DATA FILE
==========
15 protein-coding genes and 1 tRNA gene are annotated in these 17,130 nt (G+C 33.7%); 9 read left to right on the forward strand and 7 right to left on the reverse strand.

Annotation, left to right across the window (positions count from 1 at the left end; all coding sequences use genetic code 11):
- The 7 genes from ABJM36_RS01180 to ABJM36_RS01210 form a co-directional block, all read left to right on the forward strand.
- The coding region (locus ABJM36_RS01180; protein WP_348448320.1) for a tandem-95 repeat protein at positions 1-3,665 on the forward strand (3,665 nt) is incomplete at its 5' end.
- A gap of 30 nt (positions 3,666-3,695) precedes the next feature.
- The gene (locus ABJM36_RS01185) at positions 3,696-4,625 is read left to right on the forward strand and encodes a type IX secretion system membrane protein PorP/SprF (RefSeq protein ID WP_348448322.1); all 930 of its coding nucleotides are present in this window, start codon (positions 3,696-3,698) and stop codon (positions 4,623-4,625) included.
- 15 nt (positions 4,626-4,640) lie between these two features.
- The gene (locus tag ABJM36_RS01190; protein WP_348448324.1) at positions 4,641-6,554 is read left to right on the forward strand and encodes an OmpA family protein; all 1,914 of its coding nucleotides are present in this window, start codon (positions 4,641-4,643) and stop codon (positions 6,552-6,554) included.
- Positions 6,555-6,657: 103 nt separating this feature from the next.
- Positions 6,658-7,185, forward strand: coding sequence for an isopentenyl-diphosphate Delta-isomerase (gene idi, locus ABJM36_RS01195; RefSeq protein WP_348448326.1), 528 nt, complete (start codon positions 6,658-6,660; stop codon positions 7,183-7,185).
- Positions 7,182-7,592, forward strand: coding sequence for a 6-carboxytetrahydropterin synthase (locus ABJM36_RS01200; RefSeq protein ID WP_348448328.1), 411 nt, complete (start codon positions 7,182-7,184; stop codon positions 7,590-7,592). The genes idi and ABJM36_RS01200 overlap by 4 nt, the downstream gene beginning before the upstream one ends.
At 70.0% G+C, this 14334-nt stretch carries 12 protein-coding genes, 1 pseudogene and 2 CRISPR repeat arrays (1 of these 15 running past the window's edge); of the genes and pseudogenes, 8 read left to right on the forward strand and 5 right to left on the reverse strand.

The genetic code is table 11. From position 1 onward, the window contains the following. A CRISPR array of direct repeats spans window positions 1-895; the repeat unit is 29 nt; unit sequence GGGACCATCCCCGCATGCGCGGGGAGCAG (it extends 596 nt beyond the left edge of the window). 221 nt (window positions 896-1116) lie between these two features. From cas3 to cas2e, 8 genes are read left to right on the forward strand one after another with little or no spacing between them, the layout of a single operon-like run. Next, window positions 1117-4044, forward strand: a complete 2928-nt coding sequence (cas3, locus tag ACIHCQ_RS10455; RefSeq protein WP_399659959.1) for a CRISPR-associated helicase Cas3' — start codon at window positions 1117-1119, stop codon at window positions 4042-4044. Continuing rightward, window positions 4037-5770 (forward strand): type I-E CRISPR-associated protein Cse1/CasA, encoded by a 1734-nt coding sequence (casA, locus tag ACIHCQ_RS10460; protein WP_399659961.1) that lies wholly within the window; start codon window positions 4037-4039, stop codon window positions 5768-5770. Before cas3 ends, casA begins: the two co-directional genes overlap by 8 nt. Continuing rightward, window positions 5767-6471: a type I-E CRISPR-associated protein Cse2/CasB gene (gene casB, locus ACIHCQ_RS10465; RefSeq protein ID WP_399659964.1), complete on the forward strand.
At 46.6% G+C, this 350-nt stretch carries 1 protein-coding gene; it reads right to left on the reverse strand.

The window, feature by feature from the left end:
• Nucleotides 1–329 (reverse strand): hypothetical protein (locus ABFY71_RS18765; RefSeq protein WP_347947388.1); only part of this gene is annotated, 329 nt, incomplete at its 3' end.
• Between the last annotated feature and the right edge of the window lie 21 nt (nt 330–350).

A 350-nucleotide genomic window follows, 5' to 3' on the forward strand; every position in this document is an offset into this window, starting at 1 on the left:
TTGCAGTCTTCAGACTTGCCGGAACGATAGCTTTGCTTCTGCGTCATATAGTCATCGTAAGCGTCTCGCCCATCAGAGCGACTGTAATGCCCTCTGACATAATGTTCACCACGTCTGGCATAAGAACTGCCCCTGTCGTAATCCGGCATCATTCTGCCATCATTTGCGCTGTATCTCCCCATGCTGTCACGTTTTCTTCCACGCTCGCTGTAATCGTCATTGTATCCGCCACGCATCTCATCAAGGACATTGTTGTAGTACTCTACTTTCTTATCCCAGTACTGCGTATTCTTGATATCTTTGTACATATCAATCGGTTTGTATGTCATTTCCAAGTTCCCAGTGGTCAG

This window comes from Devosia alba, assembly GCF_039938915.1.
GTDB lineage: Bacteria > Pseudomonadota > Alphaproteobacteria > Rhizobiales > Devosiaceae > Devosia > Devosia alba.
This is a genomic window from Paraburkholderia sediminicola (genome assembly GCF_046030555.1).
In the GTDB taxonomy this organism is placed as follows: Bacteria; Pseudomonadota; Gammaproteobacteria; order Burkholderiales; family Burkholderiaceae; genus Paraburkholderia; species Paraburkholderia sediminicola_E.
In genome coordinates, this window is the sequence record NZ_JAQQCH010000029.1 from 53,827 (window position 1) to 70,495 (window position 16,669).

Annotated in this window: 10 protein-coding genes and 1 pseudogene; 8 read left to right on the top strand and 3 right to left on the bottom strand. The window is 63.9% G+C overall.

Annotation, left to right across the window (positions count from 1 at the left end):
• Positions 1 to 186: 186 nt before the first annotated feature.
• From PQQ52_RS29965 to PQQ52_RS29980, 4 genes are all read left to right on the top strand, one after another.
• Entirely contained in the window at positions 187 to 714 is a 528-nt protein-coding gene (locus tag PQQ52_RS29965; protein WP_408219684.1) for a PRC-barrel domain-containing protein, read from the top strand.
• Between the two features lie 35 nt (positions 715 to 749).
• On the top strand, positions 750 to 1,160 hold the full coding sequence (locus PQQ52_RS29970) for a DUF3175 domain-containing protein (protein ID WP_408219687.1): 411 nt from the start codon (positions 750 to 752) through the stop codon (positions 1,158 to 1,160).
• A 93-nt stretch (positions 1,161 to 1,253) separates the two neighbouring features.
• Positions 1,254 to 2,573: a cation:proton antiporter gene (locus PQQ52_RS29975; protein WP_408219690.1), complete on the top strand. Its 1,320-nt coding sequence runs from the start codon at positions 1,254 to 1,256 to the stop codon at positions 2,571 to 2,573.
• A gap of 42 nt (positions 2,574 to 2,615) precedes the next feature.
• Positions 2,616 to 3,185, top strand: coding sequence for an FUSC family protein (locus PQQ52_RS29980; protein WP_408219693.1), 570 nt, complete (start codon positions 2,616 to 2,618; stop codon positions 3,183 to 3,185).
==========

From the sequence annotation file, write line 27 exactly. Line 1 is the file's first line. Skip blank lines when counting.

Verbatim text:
• Positions 1 to 186: 186 nt before the first annotated feature.